In recent posts, I’ve been exploring assumptions made about the biblical practice of Jubilee, such as:
- Jubilee requires the forgiveness of debt
- Jubilee mandates the redistribution of wealth and property
- Jubilee means that private property rights are relative
Today, let’s explore another assumption, that Jubilee leads to income equality.
Some argue that the periodic “redistribution” of land at Jubilee kept the rich from gaining more wealth and the poor from descending deeper into poverty. Derek Tidball, author of The Message of Leviticus, says that,
Jubilee sets…limits on the rich getting richer and the poor getting poorer.
This is only true with regard to permanent acquisition of land. There is nothing in the passage that necessarily prevents income inequality.
Jubilee certainly did prevent any one person or small group of people from buying up most or all of the land. It did stop those “who join field to field, until there is no more room” (Is. 5:8). What Jubilee did not do was prevent some people from becoming wealthier than others.
If a lender leased the best land available before Jubilee and worked to make it productive, they could accumulate significant assets prior to each Jubilee. This would allow the lender to lease even more properties during the next fifty years.
Some individuals or families could over time acquire effective control over large amounts of land even though they did not have permanent ownership. The increased assets allowed these individuals or families to buy up an unlimited number of houses in walled cities.
While the Jubilee law did prevent all the land from being permanently owned by one family or a few families, it did not keep some from becoming wealthier than others.
Jubilee and God’s Promises
The primary intent of the law is not economic equality. God wanted to prevent the Israelites from losing their ability to enjoy the Promised Land. God promised his people freedom from slavery, and a land flowing with “milk and honey,” where they could prosper and enjoy life, using their creativity to farm the land and enjoy the fruits of their labors.
Deuteronomy 8:7-10 describes this promise when it says,
For the Lord your God is bringing you into a good land, a land of brooks of water, of fountains and springs, flowing forth in valleys and hills; a land of wheat and barley, of vines and fig trees and pomegranates, a land of olive oil and honey; a land where you will eat food without scarcity, in which you will not lack anything; a land whose stones are iron, and out of whose hills you can dig copper. When you have eaten and are satisfied, you shall bless the Lord your God for the good land which He has given you.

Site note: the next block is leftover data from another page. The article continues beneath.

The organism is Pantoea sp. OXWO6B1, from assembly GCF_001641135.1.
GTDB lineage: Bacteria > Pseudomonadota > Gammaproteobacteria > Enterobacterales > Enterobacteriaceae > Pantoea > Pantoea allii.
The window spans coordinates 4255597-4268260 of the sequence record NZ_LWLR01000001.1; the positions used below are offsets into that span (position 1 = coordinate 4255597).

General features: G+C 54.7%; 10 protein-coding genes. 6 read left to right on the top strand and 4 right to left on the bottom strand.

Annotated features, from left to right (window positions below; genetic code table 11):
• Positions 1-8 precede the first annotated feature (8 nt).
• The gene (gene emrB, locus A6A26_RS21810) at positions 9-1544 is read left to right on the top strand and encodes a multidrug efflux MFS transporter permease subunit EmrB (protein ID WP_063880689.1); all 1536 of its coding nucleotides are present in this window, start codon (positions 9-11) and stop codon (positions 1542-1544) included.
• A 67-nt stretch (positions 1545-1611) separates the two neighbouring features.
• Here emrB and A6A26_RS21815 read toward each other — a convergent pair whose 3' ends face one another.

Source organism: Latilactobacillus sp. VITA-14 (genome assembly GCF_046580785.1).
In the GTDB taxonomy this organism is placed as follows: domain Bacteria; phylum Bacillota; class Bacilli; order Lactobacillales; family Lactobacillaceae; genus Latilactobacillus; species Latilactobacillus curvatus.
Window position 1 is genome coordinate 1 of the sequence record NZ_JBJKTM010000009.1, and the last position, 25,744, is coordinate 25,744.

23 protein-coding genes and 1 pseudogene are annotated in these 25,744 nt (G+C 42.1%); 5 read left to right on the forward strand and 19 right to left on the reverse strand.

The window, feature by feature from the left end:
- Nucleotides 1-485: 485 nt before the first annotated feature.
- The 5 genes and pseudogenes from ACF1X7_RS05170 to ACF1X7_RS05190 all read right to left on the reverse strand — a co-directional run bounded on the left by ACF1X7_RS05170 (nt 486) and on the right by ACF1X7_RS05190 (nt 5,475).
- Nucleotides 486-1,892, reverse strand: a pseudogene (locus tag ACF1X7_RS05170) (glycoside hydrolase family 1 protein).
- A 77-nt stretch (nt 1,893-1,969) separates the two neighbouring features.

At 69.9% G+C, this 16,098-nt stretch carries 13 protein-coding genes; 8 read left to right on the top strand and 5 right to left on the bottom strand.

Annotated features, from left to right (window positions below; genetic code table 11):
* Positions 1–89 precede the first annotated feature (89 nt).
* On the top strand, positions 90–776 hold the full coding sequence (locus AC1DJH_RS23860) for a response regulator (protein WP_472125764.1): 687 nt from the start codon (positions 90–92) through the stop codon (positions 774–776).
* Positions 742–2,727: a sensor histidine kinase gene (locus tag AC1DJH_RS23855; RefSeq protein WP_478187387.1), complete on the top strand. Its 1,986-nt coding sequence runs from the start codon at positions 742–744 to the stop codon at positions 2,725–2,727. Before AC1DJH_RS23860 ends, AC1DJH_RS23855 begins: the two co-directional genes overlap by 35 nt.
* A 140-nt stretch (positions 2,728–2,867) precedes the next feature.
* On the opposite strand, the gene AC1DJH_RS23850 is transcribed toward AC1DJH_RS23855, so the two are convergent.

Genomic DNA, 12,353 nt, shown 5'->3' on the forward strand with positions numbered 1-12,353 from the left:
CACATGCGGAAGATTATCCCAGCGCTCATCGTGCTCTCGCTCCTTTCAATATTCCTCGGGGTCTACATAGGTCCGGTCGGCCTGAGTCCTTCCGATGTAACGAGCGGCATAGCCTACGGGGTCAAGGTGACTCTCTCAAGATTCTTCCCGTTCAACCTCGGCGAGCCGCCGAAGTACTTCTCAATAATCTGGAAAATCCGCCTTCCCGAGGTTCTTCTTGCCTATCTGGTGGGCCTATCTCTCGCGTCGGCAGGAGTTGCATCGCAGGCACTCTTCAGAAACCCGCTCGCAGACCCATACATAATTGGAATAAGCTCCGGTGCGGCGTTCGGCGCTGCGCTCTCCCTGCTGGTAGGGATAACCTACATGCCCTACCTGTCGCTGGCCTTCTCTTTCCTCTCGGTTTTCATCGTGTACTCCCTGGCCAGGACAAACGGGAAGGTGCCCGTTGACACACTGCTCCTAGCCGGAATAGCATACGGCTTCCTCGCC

The purpose of Jubilee seems to be not “forgiveness of debt” or “redistribution of land” or “income equality” but the preservation of the prosperity in the Promised Land that God promised his people. John Schneider argues in his book, The Good of Affluence:
It seems the main purpose of the Jubilee was rather to preserve the original integrity of the land as God had apportioned it in the beginning. And in that way its aim was to preserve the substance of the promise of delight to the people of Israel, too. In sum, the Jubilee made it harder for people to ruin the basic structures that God had created to secure their prosperity.
This approach to Jubilee has the advantage of avoiding the debates about capitalism or socialism that we might put forward. It places Jubilee firmly in a redemptive-historical context. The purpose of Jubilee was not income equality. It was so that no Israelites would permanently lose the enjoyment of sitting under “his vine and under his fig tree” (Micah 4:4).
Cal Beisner sums up the message of Jubilee on income equality in his book Prosperity and Poverty:
The law of Jubilee was designed not to promote income equality, but to prevent one family member’s destroying an entire family’s means of productivity, not only in his own generation but also in generations to come, by contracting huge debts and selling, permanently, the family’s means of production.
Jubilee was also designed to perpetuate the family’s enjoyment of the fruits of their labors as they used their creativity to turn their land into an approximation of the Garden of Eden.
Editor’s note: This post was adapted from Dr. Lindsley’s chapter in IFWE’s book, Counting the Cost: Christian Perspectives on Capitalism. Get 15% OFF this book! Use code: CTC15
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